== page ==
Yoga for period pain Part 2: Four asanas to reduce menstrual pain and improve digestion
Regular exercise, even during your period, is very important because it improves blood circulation, stretches the muscles and can relieve inflammation.
Menstruation is a biological process and a part of almost every woman’s life. It usually starts when you hit puberty and ends with menopause. And while there isn’t much you can do about your period, you do have a few options when it comes to dealing with period pain.
A study published by the Institute for Quality and Efficiency in Health Care, Germany in 2008 explains how menstrual pain is usually not taken very seriously by people close to you, and even doctors sometimes, because it’s considered to be a normal part of a woman’s life. However, living with pain, even for four to six days in a month, can affect your functionality and efficiency.
A lot of women are told to take things a little easier during their period, but that does not mean that you shouldn’t exercise. Regular exercise, even during your period, is very important because it improves blood circulation, stretches the muscles and can relieve inflammation.
Yoga is one of the most effective ways to deal with menstrual pain, and not just because it’s a natural form of exercise that improves your flow and flexibility. Many yoga asanas also improve digestion, which usually goes for a toss during periods. So here are four yoga asanas you should practise regularly, and especially when your next period arrives.
1. Ustrasana or camel pose
This asana stretches the entire body and relieves backache and menstrual pain. It can also help with respiratory diseases. Don’t try this asana if you have a back or neck injury.
- Kneel on the floor with your knees hip-width apart and thighs perpendicular to the floor.
- Place the upper part of your feet flat on the ground.
- Place your hands on your hips and slowly lean backwards.
- Reach for the right heel with your right hand, and the left heel with your left hand.
- Push your hip and chest forward and your head backwards, gazing at the sky.
- Be careful not to strain your back, arms, shoulders or neck.
- Hold this position for 30 seconds.
- To release this position, place your hands on your pelvis one by one. Inhale, move your head forward and gradually bring your upper torso into the starting position. Relax and repeat.
2. Baddha konasana or butterfly pose
This hip-opening yoga asana stimulates the abdominal organs and improves blood circulation and digestion. You should not try this pose if you have any groin or knee injuries.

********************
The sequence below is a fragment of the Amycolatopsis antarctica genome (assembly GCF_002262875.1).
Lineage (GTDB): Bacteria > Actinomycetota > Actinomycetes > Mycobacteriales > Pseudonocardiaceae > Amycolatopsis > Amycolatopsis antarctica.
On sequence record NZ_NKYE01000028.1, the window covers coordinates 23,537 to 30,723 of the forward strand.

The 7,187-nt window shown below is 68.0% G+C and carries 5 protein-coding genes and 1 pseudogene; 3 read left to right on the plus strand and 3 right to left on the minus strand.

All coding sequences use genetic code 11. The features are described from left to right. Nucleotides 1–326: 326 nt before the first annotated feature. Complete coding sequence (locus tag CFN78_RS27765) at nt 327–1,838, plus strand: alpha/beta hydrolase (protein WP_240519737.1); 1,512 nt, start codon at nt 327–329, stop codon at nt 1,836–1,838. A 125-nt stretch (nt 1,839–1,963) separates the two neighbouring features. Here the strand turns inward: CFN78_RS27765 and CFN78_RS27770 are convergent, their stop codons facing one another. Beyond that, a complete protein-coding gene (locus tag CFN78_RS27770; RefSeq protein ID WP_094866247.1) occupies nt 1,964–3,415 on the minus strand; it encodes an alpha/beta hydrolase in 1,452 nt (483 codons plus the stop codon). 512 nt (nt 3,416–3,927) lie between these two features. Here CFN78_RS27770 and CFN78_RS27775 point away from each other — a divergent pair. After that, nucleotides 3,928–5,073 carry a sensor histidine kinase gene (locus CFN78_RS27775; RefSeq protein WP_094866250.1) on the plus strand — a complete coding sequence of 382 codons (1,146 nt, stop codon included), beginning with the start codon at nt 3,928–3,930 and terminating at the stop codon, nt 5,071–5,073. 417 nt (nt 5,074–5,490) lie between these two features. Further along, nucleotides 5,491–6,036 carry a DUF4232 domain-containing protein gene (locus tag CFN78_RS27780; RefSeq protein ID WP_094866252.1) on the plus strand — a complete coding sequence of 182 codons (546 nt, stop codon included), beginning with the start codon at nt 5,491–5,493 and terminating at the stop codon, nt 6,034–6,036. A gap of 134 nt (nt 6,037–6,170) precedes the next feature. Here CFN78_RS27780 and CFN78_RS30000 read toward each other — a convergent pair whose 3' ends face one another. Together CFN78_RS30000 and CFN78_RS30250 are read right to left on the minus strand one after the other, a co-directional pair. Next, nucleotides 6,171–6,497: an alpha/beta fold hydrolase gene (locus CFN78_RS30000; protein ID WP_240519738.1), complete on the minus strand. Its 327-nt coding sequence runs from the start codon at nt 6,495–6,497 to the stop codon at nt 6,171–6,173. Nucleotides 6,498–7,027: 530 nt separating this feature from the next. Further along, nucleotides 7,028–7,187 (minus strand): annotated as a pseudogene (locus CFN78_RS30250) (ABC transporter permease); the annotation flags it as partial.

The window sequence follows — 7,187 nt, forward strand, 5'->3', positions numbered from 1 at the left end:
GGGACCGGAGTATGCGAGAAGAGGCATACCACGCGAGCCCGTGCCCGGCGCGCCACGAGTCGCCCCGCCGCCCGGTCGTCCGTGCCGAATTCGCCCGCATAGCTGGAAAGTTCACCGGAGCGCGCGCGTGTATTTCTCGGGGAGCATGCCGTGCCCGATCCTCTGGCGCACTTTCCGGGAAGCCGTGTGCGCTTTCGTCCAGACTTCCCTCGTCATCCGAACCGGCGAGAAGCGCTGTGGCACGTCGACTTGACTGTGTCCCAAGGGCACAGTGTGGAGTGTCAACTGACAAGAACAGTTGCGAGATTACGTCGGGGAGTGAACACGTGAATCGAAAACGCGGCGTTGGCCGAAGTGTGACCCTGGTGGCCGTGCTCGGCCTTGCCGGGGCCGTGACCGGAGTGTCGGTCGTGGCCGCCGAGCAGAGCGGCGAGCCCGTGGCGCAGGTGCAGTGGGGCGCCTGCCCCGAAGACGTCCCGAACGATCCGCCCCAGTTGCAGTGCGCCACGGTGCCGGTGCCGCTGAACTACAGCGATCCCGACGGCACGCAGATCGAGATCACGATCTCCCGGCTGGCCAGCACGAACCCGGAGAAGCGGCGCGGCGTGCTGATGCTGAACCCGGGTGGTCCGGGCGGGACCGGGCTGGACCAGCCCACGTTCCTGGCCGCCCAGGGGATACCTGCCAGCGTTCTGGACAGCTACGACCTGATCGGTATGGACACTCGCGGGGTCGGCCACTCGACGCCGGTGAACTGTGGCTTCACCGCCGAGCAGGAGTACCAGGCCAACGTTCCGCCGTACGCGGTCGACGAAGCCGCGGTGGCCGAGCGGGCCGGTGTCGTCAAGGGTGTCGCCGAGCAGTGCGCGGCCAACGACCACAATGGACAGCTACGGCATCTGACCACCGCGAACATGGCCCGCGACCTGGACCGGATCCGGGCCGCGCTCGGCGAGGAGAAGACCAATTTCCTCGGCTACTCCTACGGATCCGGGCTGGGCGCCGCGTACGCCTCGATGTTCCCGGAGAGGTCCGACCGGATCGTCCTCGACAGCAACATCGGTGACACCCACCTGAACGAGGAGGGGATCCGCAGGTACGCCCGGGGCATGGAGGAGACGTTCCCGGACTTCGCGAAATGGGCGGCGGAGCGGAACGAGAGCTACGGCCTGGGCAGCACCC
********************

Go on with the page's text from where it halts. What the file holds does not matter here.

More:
- Sit with your legs straightened in front of you.
- Exhale, bend your knees and pull your heels towards your pelvis.
- Move the outer side of your legs towards the floor as you press the soles of your feet together, right in front of your pelvis.
- Bring the heels as close to your pelvis as you can, then use your index finger, middle finger and thumb to grasp each toe.
- If you can’t hold the toe, hold the ankle firmly with your hand.
- Make sure your spine is perpendicular to the floor and not bent.
- Don’t force your knees down, but gently push your thighs downwards.
- Breathe normally and hold this position for as long as you can or up to 5 minutes.
- Inhale, remove your hands and gently straighten your legs.
3. Adho-mukha svanasana or downward dog pose
This asana has the reputation of being the ultimate stretching exercise and helps energize the body, relieve pain and improve digestion. This pose should not be practised if you have diarrhoea, carpal tunnel syndrome or high blood pressure.
- Get on the floor on your hands and knees. Your thighs and arms should be perpendicular to the floor, and in line with your hips and shoulders respectively.
- Exhale, shift some of your weight and lift your knees away from the floor while balancing on your toes.
- Keep your knees slightly bent and push your hips towards the ceiling.
- Exhale and straighten your knees and shift the weight onto your feet. Your heels should now be firmly placed on the ground if possible.
- Activate your palms and use them to push your upper torso and head inwards, towards the knees.
- Keep the head between your upper arms and hold this position for 1 to 3 minutes or as long as possible.
- Release this position gradually and come down to your original position, then sit up slowly.
4. Marjaryasana-bitilasana or cat-cow pose
This combination of two poses gently stretches the back, neck and torso. This pose relieves back and neck pain and improves blood circulation. Do not try this if you have a back or neck injury.
- Get on the floor on your hands and knees. Your thighs and arms should be perpendicular to the floor.
- Place your shins and knees hip-width apart, centre your head in a neutral position and softly gaze downwards.
- Begin with the cow pose: Inhale and drop your belly towards the floor. Move your chin and chest out and upwards and slowly shift your gaze towards the ceiling.
- Broaden your shoulders and move them away from your ears.
- Now move to the cat pose: exhale and move your belly towards your spine while slowly rounding your back towards the ceiling.
- Slowly move your head towards the ground without pressing your chin to the chest.
- Inhale as you go into cow pose and exhale as you move into cat pose.
- Repeat this movement 5-20 times.
For more information, read our article on Yoga: Benefits, Types, Importance and Rules.
Health articles in Firstpost are written by myUpchar.com, India’s first and biggest resource for verified medical information. At myUpchar, researchers and journalists work with doctors to bring you information on all things health.
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